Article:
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“Improvise, Adapt, and Overcome”

Magdalen College of the Liberal Arts > News, Events & More > “Improvise, Adapt, and Overcome”

“The quest for Wisdom will not be stopped by a mere pandemic!” one our faculty members was overheard to say. During the last few weeks, the students and faculty of the college have embraced the challenge of online courses whole-heartedly and are improvising, adapting, and overcoming the obstacles. A few snapshots:

  • Last week in a class devoted to the thought of Duns Scotus, led by one of our newest faculty members, Erik van Versendaal, Anthony Esolen began the class by reading Gerard Manly Hopkins poem “Duns Scotus’s Oxford.” Only at Magdalen would we begin a class in philosophy with a poem. This took place on the Feast of the Annunciation and so it was fitting that the conversation turned to Scotus’ championing of the Immaculate Conception.
  • In Euclidean geometry, led by John Klucinec, students have begun the study of the theory of parallels, a section crucial in demonstrating the Pythagorean Theorem.
  • In Humanities we continue our journey through Dante’s Divine Comedy, with classes led by Brian FitzGerald, Mary Mumbach, and Anthony Esolen. This journey makes perfect reading for Lent and will culminate on the last day of classes before Easter.
  • In Physics the juniors are concluding their study of Newtonian Physics, specifically the application of Newton’s Laws in the real world. The science of flight is currently being investigated, which includes the complex notions of fluid flows, viscosity, and the boundary layer. In the final weeks of the semester, Einstein’s Theory of Special Relativity will be studied and followed by Feynman’s treatment of Quantum Mechanics.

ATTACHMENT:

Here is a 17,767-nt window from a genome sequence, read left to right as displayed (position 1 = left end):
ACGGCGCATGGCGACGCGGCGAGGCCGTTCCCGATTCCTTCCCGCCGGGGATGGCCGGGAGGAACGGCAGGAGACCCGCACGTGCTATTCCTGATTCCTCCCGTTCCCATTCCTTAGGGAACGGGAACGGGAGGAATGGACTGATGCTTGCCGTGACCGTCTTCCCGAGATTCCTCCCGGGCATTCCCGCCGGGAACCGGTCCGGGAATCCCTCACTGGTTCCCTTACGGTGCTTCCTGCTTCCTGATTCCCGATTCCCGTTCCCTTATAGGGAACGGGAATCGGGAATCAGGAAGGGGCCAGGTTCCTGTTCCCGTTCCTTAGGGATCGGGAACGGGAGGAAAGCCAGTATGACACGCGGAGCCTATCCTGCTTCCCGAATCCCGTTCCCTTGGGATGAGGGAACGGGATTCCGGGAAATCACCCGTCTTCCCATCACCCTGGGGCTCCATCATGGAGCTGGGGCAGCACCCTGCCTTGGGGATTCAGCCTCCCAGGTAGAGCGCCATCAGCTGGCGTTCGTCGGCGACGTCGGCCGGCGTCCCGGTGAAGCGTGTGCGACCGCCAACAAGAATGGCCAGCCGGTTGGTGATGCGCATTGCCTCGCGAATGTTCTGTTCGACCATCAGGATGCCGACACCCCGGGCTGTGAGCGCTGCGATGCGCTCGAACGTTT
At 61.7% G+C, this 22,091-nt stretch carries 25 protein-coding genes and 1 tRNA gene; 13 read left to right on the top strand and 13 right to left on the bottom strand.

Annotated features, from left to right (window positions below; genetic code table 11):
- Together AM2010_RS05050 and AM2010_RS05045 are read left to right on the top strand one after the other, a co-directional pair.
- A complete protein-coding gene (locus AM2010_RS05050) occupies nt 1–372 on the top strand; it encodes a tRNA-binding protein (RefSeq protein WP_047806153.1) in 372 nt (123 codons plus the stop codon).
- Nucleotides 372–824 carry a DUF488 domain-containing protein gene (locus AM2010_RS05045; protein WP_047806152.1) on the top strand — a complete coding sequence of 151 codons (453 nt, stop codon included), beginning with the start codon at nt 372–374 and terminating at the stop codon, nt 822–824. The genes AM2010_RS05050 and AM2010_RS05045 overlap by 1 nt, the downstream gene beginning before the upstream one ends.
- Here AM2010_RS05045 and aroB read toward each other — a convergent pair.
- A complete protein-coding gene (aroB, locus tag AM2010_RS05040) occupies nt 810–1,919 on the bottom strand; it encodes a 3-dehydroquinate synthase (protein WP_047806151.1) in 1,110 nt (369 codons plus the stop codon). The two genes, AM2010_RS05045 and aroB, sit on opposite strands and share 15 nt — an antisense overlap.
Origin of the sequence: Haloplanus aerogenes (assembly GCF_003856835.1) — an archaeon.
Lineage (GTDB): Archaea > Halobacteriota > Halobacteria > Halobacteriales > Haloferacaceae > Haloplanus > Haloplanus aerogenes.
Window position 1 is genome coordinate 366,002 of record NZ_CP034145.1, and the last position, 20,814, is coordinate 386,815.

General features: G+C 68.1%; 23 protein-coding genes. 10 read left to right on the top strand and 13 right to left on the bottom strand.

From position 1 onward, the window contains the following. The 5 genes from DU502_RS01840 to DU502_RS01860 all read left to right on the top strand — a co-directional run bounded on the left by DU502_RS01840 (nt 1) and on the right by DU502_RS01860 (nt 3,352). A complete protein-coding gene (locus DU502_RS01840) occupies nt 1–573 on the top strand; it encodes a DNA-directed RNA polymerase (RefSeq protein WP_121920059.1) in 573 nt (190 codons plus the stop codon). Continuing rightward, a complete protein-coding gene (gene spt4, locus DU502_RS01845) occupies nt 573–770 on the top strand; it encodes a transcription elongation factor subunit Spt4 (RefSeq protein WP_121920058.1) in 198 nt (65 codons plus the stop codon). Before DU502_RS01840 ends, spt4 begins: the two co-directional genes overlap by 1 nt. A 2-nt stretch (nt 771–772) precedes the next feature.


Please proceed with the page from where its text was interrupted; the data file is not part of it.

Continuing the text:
• In Writing Workshop, Mary Mumbach will undertake with the freshmen what has become a rite of passage for the students: the close reading of T.S. Eliot’s The Wasteland.
  • Brian FitzGerald has, for the last few classes, been leading students through Christopher Dawson’s thought as it is collected in Christianity and European Culture. Their reflections have included the question of whether a person can inhabit multiple cultures simultaneously.
  • Though students cannot continue to sing as a choir, Debbie Harne has taken this opportunity to teach music theory. The class has been divided by skill level and instruction is being “tuned” to each group.

To learn more about the college’s academic program.  Please visit our website here.

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